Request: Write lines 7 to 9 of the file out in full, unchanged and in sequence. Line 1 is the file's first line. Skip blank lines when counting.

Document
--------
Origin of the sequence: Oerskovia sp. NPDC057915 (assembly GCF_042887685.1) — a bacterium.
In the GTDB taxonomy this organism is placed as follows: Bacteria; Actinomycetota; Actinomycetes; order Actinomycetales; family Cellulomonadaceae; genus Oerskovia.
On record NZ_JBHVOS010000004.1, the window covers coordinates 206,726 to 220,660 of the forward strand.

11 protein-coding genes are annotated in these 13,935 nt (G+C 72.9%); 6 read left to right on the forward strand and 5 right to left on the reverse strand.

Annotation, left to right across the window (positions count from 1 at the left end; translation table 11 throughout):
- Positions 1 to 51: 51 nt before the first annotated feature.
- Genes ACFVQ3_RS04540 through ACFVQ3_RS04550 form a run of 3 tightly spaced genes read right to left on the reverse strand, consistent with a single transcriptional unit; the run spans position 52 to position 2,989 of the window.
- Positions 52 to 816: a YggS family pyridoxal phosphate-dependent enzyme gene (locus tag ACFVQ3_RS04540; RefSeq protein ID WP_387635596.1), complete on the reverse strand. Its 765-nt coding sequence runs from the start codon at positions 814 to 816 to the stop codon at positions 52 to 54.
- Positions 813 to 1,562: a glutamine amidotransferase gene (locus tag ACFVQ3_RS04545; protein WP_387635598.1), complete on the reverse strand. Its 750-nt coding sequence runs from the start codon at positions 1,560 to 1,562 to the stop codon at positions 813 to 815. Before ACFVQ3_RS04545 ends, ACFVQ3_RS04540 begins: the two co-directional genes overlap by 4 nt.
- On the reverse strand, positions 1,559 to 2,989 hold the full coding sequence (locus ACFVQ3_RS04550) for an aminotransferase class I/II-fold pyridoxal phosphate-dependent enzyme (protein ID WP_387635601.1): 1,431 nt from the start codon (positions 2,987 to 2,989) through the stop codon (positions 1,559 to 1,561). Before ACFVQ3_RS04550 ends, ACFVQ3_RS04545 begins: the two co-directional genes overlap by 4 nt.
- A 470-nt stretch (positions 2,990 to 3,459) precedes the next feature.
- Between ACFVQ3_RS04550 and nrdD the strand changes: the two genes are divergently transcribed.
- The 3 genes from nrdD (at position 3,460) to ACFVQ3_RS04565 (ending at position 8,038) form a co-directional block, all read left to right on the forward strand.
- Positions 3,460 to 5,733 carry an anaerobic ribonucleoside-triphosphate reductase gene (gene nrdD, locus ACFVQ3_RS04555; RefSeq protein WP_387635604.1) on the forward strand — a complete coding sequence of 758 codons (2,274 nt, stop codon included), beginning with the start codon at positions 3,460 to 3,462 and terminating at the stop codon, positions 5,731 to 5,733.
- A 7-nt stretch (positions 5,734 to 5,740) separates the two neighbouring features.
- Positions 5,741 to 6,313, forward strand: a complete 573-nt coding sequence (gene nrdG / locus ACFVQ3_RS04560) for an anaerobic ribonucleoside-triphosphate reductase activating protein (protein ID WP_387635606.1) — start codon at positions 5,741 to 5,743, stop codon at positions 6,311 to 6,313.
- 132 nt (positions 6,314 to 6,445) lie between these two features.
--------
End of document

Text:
- Genes ACFVQ3_RS04540 through ACFVQ3_RS04550 form a run of 3 tightly spaced genes read right to left on the reverse strand, consistent with a single transcriptional unit; the run spans position 52 to position 2,989 of the window.
- Positions 52 to 816: a YggS family pyridoxal phosphate-dependent enzyme gene (locus tag ACFVQ3_RS04540; RefSeq protein ID WP_387635596.1), complete on the reverse strand. Its 765-nt coding sequence runs from the start codon at positions 814 to 816 to the stop codon at positions 52 to 54.
- Positions 813 to 1,562: a glutamine amidotransferase gene (locus tag ACFVQ3_RS04545; protein WP_387635598.1), complete on the reverse strand. Its 750-nt coding sequence runs from the start codon at positions 1,560 to 1,562 to the stop codon at positions 813 to 815. Before ACFVQ3_RS04545 ends, ACFVQ3_RS04540 begins: the two co-directional genes overlap by 4 nt.